Secondary Amenorrhoea

This means that menstruation stops after having occurred normally for a given length of time.

There are many causes, and the most common and obvious are due to pregnancy and the menopause.

Many psychogenic factors can have this effect, and apparently simple occurrences such as tensions, stresses. altering one’s place of employment or hours of work, or bereavement, are all well known. Many women who were taken prisoners during wartime experienced this symptom. Being overanxious to become pregnant is another well-documented cause. There are also endocrine reasons, such as Cushing’s syndrome and excess secretion of the thyroid hormone (hyperthyroidism) or excesses due to tumours of the pituitary gland.

The contraceptive pill is well-known for its ability to induce secondary amenorrhoea, even when taken for relatively short periods of time, as short as three to six months. It also occurs in women who have taken it for many years without a break, and comes as a rude shock when they hope to plan their family and become pregnant as soon as the pill is discontinued.


The condition may come on suddenly (as when the pill is stopped), or it may be preceded by reduced menstrual flow for some time.

Hot flushes and other symptoms typical of the menopause indicate reduced ovarian function. In those with pituitary disorders, there may be an indication of other hormonal deficiencies as well. If there is excessive androgen secretion (male hormone), evidence of virilisation (facial hair, muscular development) may be obvious.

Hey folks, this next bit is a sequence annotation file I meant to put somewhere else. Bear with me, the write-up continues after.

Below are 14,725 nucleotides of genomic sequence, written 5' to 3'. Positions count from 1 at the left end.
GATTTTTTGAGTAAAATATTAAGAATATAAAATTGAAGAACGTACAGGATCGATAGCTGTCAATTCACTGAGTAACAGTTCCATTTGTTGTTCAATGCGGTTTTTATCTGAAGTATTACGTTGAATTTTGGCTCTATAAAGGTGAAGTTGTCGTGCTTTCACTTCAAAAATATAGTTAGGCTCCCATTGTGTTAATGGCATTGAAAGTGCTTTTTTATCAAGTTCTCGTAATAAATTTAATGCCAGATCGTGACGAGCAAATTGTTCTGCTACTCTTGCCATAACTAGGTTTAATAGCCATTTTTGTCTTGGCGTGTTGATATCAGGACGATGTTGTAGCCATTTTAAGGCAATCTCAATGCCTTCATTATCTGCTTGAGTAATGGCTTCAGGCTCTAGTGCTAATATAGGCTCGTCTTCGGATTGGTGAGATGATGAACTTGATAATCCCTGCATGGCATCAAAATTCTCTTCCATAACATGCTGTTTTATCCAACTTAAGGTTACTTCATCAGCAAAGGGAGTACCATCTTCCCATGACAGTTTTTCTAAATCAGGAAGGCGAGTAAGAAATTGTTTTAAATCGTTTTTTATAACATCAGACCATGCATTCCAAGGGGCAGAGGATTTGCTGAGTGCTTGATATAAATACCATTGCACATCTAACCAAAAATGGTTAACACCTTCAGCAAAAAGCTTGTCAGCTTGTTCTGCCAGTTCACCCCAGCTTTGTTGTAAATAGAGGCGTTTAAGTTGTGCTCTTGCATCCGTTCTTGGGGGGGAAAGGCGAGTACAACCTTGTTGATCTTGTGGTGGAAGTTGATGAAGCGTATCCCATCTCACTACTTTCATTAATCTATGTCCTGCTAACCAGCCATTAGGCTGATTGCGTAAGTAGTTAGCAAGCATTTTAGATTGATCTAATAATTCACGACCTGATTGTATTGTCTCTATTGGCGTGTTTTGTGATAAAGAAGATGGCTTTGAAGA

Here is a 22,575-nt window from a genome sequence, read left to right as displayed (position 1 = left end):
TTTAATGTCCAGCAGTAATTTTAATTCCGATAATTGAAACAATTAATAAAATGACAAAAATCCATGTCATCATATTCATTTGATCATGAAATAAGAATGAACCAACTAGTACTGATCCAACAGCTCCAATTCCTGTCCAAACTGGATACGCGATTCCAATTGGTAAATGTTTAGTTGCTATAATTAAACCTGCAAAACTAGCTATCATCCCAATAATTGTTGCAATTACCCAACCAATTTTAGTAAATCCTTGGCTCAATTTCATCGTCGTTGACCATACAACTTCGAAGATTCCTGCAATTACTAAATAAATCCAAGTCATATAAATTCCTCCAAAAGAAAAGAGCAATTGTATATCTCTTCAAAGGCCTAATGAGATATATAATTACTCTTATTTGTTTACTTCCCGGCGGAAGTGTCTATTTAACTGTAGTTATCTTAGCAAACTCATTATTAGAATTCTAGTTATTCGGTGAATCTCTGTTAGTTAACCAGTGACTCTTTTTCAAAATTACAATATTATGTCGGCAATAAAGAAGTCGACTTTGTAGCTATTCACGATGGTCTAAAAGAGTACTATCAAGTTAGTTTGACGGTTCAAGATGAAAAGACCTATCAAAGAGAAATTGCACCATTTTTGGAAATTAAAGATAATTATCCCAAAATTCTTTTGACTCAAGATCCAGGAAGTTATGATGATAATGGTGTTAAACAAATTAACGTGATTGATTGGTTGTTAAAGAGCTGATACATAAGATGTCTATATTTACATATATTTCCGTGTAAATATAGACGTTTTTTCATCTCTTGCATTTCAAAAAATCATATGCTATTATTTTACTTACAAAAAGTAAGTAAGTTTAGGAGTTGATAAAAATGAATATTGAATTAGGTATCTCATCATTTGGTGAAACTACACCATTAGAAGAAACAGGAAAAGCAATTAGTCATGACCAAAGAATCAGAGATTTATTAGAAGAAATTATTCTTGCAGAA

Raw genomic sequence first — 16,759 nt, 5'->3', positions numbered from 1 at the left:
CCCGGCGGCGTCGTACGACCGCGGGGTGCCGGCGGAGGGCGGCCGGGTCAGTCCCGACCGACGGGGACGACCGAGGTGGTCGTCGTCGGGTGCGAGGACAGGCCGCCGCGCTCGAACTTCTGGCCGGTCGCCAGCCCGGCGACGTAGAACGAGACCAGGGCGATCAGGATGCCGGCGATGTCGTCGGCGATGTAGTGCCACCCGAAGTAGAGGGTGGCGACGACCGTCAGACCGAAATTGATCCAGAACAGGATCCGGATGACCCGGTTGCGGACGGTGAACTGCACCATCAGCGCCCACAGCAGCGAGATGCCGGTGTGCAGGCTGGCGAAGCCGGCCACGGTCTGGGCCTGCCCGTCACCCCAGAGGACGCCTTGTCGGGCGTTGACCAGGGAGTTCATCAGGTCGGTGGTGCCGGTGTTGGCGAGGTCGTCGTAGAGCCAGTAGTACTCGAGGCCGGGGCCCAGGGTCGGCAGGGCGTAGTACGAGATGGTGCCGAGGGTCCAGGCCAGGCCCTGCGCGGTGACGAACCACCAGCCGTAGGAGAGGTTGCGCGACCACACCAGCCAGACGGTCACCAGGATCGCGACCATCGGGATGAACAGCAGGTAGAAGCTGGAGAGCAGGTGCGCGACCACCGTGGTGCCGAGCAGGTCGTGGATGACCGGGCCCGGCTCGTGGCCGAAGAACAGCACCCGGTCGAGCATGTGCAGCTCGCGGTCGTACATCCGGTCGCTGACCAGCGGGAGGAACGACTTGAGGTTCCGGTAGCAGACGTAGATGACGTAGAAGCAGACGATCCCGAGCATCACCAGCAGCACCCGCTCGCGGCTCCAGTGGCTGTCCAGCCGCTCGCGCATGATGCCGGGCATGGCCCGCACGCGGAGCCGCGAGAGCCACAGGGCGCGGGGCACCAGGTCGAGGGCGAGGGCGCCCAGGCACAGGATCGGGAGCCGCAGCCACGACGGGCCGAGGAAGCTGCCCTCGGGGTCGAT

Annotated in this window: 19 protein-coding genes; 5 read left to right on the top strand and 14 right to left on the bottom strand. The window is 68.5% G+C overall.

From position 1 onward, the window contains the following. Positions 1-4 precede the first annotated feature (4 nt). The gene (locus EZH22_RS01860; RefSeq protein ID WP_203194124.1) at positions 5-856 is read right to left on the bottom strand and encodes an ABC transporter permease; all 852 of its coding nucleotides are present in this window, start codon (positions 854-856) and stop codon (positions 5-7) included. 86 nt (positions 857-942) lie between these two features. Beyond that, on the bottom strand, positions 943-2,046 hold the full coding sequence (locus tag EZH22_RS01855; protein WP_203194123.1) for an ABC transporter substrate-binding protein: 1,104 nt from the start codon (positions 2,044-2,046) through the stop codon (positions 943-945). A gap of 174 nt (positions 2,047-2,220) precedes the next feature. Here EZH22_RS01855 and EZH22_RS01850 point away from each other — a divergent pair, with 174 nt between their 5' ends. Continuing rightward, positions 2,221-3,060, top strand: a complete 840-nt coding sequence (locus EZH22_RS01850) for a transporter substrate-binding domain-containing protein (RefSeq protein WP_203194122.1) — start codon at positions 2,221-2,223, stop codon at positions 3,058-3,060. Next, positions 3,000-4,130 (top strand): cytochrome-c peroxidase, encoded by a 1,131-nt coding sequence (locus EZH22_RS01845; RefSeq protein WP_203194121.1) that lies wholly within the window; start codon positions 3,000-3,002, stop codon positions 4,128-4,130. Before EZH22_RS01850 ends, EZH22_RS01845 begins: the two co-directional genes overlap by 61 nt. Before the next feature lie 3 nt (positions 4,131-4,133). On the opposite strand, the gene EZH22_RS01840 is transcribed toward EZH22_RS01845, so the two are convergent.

Secondary Amenorrhoea Treatment

This will depend on the primary cause, if one can be found. Sometimes hormonal medication may be used in the hope of re-establishing normal cycles. However, this is frequently impractical, particularly in women who have already been on this sort of medication in taking the pill. Clomiphene has been shown to be of value in re-establishing the cycle, particularly if due to psychogenic causes or to a gonadotrophin secretory failure.

More recently spectacular results have been gained from the use of bromocriptine. It has been found that many women with amenorrhoea have abnormally high prolactin levels. This hormone is produced by the pituitary, and in above normal levels inhibits ovulation.

Bromocriptine reduces levels to normal, allows ovulation and hence a return to normal menstrual patterns. Pregnancy is possible almost at once, and the drug seems safe and virtually devoid of adverse side effects. It has introduced a totally new element of hope for these women. The techniques of radioimmunoassay have enabled accurate plasma levels of prolactin to be measured, previously an impossibility, and this has helped in perfecting its use. It certainly will not cure all cases, but represents a major step forward.

In particular, women who once believed they were permanently infertile arc finding that pregnancy can be achieved with treatment that may only require a few months. Already many women have been delivered of normal, healthy infants following bromocriptine treatment.